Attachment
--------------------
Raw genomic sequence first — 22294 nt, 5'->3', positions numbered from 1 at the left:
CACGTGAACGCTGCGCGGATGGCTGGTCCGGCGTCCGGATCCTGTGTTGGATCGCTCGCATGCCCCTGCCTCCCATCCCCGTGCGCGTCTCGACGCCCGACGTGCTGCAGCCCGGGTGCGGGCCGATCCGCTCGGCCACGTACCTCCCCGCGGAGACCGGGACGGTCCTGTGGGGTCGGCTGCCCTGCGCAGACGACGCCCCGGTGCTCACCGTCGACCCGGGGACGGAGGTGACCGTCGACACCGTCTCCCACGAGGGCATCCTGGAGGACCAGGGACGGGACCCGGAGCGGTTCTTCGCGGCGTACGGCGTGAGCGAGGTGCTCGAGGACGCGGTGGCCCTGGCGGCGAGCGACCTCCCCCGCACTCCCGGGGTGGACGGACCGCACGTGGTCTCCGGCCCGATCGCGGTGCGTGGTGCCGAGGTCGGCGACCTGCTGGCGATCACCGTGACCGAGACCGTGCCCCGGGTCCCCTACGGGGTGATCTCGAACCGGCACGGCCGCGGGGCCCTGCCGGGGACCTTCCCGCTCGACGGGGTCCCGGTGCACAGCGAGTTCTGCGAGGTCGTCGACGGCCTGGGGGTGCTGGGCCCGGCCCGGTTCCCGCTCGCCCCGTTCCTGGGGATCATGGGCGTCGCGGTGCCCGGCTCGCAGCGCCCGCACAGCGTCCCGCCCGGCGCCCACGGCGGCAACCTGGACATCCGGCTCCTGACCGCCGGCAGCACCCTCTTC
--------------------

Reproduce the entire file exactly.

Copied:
Raw genomic sequence first — 22294 nt, 5'->3', positions numbered from 1 at the left:
CACGTGAACGCTGCGCGGATGGCTGGTCCGGCGTCCGGATCCTGTGTTGGATCGCTCGCATGCCCCTGCCTCCCATCCCCGTGCGCGTCTCGACGCCCGACGTGCTGCAGCCCGGGTGCGGGCCGATCCGCTCGGCCACGTACCTCCCCGCGGAGACCGGGACGGTCCTGTGGGGTCGGCTGCCCTGCGCAGACGACGCCCCGGTGCTCACCGTCGACCCGGGGACGGAGGTGACCGTCGACACCGTCTCCCACGAGGGCATCCTGGAGGACCAGGGACGGGACCCGGAGCGGTTCTTCGCGGCGTACGGCGTGAGCGAGGTGCTCGAGGACGCGGTGGCCCTGGCGGCGAGCGACCTCCCCCGCACTCCCGGGGTGGACGGACCGCACGTGGTCTCCGGCCCGATCGCGGTGCGTGGTGCCGAGGTCGGCGACCTGCTGGCGATCACCGTGACCGAGACCGTGCCCCGGGTCCCCTACGGGGTGATCTCGAACCGGCACGGCCGCGGGGCCCTGCCGGGGACCTTCCCGCTCGACGGGGTCCCGGTGCACAGCGAGTTCTGCGAGGTCGTCGACGGCCTGGGGGTGCTGGGCCCGGCCCGGTTCCCGCTCGCCCCGTTCCTGGGGATCATGGGCGTCGCGGTGCCCGGCTCGCAGCGCCCGCACAGCGTCCCGCCCGGCGCCCACGGCGGCAACCTGGACATCCGGCTCCTGACCGCCGGCAGCACCCTCTTC